All the best,

 

HaroldMahn http://www.musicplayer.com/ubb/biggrin.gif

meh
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Hi

 

"I can't wait until my son can work the board"

 

You know Rold, before you realize he is old enough to do, or maybe he will do something else.

 

IOW give him as much care and love as you can and enjoy being his dad, for he will be 18 sooner than you think.

 

Nika is so right, i speak out of experience, i too got to work at seven in the morning and came home at one thirty in the night too many times.

 

When i read your posts, i'm shure you will succeed.

 

I remember what an old lady told me many years ago: sunny, nothing will hurt you more than having regrets over things you did not do!".

 

I wish you lots of wisdom and happyness.

 

Peace to you all.

The alchemy of the masters moving molecules of air, we capture by moving particles of iron, so that the poetry of the ancients will echo into the future.
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Rold you are a man!

 

I have forgotten to mention your lady. Man, she loves you, keep that flame burning!

 

I can tell you man, i have had a day job for many years, a PA business in the evenings and weekends and a studio in the time between all of this and boy, was i stressed!!

 

There comes a time when you look at the road ahead of you and you think: i know the direction it is going to and i've been there before.

 

So you go to the left or right and boy i did! I quit my job and sold the PA and chose for the music and my family (and half of the money i was used to) but i never have regret it.

 

My son is 14 now and i never go angry anymore on him, for i'm not stressed! He still kisses and hugs me many times and i love it.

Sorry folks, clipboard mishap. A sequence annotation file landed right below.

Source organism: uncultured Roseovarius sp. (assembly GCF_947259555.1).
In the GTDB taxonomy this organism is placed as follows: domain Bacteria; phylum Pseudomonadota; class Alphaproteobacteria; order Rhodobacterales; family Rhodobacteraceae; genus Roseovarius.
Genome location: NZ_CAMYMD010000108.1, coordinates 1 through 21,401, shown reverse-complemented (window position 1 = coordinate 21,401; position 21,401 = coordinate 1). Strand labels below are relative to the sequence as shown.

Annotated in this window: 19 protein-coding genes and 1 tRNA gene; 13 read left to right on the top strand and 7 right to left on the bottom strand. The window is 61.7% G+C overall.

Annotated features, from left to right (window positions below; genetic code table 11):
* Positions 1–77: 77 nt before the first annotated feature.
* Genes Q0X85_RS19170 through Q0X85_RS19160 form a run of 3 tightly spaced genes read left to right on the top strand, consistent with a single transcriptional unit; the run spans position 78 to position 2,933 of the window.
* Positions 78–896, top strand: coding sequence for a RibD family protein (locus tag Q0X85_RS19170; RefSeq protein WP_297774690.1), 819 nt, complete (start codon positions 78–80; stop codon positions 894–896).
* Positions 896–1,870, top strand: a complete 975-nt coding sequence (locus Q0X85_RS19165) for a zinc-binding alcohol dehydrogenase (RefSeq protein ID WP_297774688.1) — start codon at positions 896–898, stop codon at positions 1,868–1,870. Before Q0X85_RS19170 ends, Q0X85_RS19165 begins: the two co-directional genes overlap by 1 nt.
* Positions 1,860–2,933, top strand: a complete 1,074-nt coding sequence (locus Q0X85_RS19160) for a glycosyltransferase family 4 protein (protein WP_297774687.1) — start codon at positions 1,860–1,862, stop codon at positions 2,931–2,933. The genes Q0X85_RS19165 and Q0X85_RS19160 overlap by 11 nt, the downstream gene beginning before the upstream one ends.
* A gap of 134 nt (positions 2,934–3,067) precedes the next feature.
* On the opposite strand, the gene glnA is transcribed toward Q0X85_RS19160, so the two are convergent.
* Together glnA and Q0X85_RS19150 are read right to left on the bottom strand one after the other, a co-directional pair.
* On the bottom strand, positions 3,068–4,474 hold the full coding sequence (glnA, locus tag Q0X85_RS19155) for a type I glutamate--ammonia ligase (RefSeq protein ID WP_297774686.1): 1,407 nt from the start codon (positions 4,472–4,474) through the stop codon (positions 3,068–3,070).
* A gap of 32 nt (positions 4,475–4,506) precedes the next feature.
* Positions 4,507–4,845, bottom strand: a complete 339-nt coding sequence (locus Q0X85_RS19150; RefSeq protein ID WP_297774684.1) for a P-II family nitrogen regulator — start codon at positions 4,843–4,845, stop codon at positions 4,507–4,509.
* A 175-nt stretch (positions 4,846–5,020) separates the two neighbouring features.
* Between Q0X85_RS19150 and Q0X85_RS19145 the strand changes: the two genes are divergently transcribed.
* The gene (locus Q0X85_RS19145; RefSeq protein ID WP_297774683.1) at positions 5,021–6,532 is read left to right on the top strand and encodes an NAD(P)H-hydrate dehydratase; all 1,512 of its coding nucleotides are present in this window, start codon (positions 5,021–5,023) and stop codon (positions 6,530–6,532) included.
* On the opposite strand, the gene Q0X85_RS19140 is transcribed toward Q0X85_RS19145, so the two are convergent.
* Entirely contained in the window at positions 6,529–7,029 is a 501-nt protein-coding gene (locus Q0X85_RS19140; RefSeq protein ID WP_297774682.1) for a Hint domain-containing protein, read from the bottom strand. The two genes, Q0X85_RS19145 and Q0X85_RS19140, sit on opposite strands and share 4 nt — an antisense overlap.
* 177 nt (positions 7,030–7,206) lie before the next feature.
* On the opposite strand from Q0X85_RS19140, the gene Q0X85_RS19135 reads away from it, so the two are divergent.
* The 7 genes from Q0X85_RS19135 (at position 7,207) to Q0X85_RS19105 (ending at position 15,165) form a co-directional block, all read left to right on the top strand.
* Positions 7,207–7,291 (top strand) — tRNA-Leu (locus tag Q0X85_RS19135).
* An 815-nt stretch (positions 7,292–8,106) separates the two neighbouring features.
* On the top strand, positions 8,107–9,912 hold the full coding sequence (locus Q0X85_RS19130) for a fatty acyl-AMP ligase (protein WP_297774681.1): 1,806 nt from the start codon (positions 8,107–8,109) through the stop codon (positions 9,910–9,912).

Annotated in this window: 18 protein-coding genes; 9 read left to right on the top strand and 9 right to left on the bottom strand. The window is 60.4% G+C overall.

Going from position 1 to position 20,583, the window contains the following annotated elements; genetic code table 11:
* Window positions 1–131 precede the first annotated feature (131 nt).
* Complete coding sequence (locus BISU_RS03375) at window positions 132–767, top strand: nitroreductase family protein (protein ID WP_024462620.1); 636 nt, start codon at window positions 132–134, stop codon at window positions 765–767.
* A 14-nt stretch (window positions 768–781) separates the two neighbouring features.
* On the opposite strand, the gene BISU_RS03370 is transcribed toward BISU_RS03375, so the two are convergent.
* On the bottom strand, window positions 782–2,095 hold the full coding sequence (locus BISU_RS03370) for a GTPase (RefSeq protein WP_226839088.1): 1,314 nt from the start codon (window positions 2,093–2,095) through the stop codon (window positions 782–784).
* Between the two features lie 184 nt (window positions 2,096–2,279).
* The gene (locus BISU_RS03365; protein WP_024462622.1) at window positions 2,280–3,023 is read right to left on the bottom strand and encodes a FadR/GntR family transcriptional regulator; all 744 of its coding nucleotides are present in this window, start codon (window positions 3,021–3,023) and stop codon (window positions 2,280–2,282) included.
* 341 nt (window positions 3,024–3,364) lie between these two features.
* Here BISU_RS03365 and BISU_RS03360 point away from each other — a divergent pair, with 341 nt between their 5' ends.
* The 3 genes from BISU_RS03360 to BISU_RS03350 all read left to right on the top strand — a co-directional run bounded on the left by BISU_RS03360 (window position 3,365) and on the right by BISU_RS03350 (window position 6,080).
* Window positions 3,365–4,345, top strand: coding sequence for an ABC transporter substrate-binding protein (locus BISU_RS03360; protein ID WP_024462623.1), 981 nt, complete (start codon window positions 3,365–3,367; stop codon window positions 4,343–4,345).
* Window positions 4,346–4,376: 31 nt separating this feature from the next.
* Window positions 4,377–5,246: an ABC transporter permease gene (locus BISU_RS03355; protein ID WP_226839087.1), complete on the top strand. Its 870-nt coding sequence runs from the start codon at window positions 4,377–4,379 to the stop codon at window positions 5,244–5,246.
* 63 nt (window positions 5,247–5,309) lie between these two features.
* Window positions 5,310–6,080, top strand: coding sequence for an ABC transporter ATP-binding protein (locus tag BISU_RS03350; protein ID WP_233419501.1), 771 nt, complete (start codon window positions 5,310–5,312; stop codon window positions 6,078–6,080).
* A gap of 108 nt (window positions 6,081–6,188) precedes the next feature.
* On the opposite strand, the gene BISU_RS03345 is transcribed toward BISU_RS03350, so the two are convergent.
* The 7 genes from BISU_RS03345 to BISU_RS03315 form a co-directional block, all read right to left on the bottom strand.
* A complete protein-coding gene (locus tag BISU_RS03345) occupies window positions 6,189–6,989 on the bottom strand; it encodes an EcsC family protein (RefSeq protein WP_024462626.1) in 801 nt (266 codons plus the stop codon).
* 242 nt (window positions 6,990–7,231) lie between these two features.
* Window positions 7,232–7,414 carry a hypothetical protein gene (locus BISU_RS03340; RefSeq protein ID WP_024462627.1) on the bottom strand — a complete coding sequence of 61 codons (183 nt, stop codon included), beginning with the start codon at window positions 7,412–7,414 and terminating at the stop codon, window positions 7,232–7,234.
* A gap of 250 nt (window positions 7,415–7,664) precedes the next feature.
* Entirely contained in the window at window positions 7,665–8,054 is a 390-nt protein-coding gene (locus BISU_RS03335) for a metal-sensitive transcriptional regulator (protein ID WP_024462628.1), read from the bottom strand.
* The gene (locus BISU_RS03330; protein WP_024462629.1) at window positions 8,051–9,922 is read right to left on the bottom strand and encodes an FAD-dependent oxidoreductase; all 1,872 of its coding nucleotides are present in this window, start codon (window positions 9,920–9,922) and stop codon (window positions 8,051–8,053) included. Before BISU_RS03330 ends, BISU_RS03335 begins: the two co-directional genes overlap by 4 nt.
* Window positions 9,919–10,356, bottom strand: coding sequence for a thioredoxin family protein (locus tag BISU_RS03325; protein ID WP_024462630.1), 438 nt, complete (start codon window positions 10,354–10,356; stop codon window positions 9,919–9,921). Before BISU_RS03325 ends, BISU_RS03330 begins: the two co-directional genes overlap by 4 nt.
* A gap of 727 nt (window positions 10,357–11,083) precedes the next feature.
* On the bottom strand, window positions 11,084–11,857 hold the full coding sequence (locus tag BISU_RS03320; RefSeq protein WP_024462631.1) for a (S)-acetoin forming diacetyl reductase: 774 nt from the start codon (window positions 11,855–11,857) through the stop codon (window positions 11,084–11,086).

We, as a family have lunch and dinner together every day now and my wife and i take lang walks now and then in the morning.

 

I should have done all of this many years ago, but better late than never huh!

 

I have to go to my studio now 'cause within half an our i have a band coming in, it's 12.30 in the afternoon where i live.

 

Peace to you all.

The alchemy of the masters moving molecules of air, we capture by moving particles of iron, so that the poetry of the ancients will echo into the future.
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yo harold, i get your second biggest export down here every so often. the wifey and i are both into that sort of thing. she is also very social too so that made for an easy compromise on going out.

 

when i record my son its always begging to come down to the studio wanting to check it out. he loves music. always has. he hates classical though, pitched the biggest fit one day driving down the road to baby mozart [my mom was in the car so we were trying to play something she could enjoy as well] soon as i popped in the beastie boys instrumental album, he settled right down. he loves rock & roll.

alphajerk

FATcompilation

"if god is truly just, i tremble for the fate of my country" -thomas jefferson

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Hi Rold. Congrats on the new baby... no more full sleeping nights, right? http://www.musicplayer.com/ubb/biggrin.gif

 

Well...

You must define the following:

 

1) Of course, our families (for the most of us) are the most important thing in the world. If your music is more important, you should not bother on asking.

 

2) You family must understand how important is music for you, so the ideal scenario is your familly being happy with what actually makes you happy.

 

So the wife should (ideally) understand you have to be a happy entity so you can make happy to other people. Music makes that magic. Perhaps music also makes a living for you... so it has more weight in the equation.

 

Of course, you have to make them feel you care about them. Guess what is (most of the times) the most important asset for them?

 

YOUR TIME. Period.

 

Try to understand your wife... recently had a baby... if she's breast feeding, man, that hurts and it is a very tired job... but explain this (about the happiness and money coming from it) to her.

 

Ask her the question: "would you like me to do a job I don't like?"... frustration at work always have sequels at home... remember it !

 

So, good luck... if you do love each other, balance will come... for sure... if not, well... balance will come, either...